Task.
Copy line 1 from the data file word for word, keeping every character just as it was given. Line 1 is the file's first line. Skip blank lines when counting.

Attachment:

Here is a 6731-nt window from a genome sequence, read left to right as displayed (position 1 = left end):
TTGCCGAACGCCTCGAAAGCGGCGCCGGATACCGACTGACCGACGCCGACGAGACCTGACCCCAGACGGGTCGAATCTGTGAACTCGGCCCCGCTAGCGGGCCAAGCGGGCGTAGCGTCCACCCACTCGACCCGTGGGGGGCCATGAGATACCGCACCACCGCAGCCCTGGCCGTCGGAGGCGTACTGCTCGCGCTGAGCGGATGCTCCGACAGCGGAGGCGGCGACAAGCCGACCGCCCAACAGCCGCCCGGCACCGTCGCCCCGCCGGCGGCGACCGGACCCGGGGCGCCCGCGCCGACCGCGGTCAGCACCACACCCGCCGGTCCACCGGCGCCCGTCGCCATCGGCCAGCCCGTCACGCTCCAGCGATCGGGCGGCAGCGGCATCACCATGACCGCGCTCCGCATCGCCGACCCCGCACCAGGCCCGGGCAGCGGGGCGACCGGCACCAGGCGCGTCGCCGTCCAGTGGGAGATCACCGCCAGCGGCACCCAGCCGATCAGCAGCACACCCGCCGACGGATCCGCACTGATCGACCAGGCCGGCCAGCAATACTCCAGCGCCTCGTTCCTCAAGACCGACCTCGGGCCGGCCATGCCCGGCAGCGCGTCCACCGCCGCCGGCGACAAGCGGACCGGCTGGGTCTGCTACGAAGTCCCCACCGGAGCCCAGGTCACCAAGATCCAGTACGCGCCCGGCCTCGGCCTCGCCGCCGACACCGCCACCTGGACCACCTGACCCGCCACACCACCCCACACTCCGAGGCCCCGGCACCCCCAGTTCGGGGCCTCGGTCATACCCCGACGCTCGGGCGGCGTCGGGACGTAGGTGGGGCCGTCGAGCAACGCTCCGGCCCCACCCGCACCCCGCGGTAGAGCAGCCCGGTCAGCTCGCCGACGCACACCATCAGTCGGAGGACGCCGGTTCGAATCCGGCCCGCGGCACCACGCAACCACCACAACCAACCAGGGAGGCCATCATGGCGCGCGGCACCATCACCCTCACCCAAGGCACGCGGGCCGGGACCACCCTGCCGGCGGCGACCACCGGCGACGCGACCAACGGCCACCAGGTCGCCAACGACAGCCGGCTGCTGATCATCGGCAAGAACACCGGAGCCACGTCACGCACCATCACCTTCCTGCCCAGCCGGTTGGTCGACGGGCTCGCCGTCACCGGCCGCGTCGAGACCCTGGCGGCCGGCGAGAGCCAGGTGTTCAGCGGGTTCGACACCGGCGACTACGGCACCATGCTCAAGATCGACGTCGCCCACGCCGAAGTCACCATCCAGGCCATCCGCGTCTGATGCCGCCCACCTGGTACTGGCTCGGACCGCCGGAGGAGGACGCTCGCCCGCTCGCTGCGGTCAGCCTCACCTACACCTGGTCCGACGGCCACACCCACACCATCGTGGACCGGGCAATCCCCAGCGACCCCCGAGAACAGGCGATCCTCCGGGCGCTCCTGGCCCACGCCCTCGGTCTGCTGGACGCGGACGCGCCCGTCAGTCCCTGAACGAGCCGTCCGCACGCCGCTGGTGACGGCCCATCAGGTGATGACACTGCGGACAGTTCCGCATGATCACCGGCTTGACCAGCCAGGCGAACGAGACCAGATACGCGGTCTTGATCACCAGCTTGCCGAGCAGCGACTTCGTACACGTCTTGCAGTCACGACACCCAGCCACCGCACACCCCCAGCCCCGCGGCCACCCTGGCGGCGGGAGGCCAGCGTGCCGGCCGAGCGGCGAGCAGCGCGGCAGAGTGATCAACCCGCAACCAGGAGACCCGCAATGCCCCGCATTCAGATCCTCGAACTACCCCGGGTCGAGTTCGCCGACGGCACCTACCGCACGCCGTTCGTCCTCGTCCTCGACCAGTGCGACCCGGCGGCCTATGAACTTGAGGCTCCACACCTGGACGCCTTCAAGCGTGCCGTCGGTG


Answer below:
Here is a 6731-nt window from a genome sequence, read left to right as displayed (position 1 = left end):